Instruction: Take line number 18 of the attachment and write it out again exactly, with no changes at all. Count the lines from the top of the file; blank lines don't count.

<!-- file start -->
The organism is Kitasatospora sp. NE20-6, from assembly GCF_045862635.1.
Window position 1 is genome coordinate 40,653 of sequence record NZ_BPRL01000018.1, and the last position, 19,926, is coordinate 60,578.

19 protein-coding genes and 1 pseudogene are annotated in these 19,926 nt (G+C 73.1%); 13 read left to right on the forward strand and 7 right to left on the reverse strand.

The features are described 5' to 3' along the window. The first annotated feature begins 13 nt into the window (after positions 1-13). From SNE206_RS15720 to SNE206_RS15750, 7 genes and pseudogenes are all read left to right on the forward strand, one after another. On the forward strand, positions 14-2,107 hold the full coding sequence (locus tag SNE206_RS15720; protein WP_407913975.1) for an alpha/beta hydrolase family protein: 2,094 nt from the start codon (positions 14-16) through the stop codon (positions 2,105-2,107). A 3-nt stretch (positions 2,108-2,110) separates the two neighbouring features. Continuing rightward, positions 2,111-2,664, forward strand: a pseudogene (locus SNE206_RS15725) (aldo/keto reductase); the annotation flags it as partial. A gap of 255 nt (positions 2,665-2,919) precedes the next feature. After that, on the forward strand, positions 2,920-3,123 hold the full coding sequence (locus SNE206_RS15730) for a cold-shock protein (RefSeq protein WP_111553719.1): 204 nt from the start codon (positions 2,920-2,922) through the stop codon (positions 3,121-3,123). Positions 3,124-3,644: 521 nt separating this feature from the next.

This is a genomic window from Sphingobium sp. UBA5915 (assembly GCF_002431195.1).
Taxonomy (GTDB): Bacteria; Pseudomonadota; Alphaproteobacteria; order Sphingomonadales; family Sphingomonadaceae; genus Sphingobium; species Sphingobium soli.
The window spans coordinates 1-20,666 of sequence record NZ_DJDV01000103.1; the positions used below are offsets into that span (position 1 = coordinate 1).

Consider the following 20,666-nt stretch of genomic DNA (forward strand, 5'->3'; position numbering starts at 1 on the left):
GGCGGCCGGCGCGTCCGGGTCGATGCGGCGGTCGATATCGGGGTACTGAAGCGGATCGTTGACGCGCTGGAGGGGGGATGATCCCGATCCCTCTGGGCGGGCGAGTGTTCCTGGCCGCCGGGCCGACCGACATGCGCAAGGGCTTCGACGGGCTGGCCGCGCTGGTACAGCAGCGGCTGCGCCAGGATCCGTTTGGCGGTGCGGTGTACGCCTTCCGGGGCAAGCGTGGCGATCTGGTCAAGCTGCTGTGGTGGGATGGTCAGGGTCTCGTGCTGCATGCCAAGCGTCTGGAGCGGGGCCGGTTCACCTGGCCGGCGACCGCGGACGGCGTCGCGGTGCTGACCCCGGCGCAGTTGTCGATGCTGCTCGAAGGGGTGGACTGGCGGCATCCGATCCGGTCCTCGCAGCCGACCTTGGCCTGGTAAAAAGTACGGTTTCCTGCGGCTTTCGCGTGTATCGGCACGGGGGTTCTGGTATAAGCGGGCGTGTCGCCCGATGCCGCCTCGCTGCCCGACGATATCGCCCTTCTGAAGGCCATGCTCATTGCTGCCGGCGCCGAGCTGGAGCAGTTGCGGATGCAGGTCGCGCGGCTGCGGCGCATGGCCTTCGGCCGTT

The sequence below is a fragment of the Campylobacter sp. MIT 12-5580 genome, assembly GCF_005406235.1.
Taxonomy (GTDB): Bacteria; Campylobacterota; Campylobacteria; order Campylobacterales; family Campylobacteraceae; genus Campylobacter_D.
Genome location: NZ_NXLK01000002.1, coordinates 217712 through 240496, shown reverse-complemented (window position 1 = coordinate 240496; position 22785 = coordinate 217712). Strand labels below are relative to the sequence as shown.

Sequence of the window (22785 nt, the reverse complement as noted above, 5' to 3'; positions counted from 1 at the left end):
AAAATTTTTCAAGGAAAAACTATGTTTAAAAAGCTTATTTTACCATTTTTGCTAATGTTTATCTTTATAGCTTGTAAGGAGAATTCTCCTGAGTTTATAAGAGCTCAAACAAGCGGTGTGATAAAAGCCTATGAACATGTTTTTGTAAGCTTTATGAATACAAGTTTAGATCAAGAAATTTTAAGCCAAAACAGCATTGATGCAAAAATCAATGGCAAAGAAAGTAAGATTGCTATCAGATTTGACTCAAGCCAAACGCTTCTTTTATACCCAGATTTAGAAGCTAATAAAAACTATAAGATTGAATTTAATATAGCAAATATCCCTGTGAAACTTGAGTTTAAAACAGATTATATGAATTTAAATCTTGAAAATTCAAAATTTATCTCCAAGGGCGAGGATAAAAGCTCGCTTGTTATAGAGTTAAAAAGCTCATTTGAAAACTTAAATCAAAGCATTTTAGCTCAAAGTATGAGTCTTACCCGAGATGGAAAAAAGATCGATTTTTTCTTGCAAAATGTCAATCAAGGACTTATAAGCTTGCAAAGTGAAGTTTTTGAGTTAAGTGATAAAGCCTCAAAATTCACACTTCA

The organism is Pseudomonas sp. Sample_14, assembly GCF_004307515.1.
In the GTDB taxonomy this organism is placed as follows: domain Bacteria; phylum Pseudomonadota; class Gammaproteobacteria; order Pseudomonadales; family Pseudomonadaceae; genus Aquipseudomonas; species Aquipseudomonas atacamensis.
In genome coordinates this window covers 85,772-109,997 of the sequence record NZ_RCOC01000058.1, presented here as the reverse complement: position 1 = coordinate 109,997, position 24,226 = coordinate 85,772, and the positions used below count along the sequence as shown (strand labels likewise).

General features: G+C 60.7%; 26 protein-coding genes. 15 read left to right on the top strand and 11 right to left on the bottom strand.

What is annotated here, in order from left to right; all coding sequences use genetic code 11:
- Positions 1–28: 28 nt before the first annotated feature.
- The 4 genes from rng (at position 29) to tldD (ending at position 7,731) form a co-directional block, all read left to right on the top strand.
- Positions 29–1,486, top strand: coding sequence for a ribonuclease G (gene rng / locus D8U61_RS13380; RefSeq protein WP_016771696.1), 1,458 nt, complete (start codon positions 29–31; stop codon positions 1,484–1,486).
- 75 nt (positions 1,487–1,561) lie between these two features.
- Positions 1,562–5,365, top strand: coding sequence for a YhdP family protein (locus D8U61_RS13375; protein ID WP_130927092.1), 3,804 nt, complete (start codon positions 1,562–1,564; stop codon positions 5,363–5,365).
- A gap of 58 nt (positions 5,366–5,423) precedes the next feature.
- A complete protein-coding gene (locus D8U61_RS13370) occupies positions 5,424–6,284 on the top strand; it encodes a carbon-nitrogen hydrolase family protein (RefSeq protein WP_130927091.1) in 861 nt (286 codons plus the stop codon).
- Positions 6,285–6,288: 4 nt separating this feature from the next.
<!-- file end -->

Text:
General features: G+C 60.7%; 26 protein-coding genes. 15 read left to right on the top strand and 11 right to left on the bottom strand.